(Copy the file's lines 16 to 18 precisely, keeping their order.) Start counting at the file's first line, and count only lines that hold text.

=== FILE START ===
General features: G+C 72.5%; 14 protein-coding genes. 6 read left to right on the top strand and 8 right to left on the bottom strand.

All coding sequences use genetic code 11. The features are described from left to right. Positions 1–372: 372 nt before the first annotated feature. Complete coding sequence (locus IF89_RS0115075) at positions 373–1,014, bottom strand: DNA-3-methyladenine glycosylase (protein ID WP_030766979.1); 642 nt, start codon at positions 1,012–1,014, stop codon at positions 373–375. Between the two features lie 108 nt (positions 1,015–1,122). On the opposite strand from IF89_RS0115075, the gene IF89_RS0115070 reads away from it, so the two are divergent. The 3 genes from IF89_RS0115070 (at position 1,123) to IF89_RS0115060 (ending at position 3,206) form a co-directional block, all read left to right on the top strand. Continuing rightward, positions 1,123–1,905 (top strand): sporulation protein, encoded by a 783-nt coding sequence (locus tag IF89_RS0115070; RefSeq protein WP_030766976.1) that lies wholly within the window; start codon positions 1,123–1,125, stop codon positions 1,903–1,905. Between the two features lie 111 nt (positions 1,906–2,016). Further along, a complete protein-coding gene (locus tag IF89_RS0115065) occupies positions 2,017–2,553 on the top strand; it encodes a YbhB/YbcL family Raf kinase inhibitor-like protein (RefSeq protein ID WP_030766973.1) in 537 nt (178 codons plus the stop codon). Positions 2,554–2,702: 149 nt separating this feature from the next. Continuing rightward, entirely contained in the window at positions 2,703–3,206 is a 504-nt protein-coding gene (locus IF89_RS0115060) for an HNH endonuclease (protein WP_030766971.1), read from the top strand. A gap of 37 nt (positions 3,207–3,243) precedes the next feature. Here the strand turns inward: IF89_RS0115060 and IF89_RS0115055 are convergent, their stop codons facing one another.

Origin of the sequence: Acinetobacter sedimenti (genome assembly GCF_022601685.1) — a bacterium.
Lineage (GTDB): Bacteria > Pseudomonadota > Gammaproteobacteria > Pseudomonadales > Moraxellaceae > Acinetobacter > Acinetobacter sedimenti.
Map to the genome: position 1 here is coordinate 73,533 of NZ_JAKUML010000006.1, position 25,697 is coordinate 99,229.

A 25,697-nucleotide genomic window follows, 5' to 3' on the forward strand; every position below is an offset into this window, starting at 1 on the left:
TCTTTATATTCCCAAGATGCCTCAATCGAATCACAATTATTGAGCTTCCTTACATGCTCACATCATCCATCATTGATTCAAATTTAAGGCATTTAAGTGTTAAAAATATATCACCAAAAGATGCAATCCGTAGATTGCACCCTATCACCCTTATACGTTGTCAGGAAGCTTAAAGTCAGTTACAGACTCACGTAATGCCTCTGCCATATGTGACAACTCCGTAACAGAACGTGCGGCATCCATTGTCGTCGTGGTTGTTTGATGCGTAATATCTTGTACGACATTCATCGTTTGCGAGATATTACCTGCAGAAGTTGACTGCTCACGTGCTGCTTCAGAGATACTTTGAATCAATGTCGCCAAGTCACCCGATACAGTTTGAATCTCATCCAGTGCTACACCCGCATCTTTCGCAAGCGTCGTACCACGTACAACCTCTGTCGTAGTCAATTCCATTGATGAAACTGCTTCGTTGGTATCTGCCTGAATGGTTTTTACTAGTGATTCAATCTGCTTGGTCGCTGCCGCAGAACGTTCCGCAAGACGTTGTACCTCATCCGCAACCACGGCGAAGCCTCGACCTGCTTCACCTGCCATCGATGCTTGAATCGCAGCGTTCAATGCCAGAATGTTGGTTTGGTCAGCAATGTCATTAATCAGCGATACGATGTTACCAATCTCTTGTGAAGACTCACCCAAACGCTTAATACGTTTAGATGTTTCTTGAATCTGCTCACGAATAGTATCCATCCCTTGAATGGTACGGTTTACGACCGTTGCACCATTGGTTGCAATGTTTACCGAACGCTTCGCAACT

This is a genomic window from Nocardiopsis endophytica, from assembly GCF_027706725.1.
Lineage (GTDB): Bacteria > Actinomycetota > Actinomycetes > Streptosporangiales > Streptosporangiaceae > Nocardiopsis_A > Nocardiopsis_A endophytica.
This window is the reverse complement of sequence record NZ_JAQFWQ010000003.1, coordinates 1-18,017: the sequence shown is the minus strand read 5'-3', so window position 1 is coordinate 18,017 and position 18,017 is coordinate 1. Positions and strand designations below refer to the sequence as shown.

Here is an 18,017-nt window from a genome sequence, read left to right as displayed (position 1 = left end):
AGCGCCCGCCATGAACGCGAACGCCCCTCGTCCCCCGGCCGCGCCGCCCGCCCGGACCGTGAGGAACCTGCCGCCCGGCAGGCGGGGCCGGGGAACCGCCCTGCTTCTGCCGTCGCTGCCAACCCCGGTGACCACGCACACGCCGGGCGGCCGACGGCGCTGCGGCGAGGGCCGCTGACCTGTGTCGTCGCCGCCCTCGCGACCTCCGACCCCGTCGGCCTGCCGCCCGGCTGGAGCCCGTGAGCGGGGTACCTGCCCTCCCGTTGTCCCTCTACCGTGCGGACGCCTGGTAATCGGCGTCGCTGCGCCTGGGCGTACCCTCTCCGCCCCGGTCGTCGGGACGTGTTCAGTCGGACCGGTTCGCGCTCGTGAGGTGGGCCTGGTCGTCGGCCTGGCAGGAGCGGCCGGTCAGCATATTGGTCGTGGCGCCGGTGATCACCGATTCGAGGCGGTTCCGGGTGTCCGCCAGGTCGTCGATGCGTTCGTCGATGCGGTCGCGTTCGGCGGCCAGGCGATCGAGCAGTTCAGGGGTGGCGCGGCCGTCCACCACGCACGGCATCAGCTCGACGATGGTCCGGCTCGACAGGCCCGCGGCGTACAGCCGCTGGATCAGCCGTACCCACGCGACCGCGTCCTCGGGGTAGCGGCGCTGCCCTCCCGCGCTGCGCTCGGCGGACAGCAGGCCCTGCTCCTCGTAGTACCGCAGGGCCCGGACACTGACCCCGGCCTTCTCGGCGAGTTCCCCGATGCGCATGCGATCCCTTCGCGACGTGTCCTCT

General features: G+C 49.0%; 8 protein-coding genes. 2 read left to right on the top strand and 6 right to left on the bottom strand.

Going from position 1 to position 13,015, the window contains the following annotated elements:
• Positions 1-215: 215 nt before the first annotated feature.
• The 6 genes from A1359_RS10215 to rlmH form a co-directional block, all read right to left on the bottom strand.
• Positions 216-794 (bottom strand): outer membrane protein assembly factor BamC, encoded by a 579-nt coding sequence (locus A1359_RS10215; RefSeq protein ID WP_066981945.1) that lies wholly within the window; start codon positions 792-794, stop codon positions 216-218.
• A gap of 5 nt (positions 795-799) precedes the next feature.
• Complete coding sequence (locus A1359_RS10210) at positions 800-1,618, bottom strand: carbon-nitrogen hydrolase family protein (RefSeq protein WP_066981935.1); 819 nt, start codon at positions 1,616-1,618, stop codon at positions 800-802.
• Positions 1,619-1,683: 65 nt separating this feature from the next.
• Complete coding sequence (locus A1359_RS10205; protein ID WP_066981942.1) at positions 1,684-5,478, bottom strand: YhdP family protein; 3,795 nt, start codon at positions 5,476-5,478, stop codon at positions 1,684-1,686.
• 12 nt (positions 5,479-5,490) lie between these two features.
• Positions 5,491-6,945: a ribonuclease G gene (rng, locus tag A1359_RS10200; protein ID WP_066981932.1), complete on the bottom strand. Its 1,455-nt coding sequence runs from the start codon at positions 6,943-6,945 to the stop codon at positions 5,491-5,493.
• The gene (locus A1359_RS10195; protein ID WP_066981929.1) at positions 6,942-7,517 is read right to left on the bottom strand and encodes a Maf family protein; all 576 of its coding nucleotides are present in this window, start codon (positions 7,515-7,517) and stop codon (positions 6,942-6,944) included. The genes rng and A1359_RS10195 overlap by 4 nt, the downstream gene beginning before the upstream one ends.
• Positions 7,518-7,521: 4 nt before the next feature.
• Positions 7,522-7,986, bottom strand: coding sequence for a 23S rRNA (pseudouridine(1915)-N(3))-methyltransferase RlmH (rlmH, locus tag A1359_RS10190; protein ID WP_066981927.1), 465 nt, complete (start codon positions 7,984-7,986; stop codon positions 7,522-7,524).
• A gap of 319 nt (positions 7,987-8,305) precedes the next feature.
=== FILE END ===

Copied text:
• The 6 genes from A1359_RS10215 to rlmH form a co-directional block, all read right to left on the bottom strand.
• Positions 216-794 (bottom strand): outer membrane protein assembly factor BamC, encoded by a 579-nt coding sequence (locus A1359_RS10215; RefSeq protein ID WP_066981945.1) that lies wholly within the window; start codon positions 792-794, stop codon positions 216-218.
• A gap of 5 nt (positions 795-799) precedes the next feature.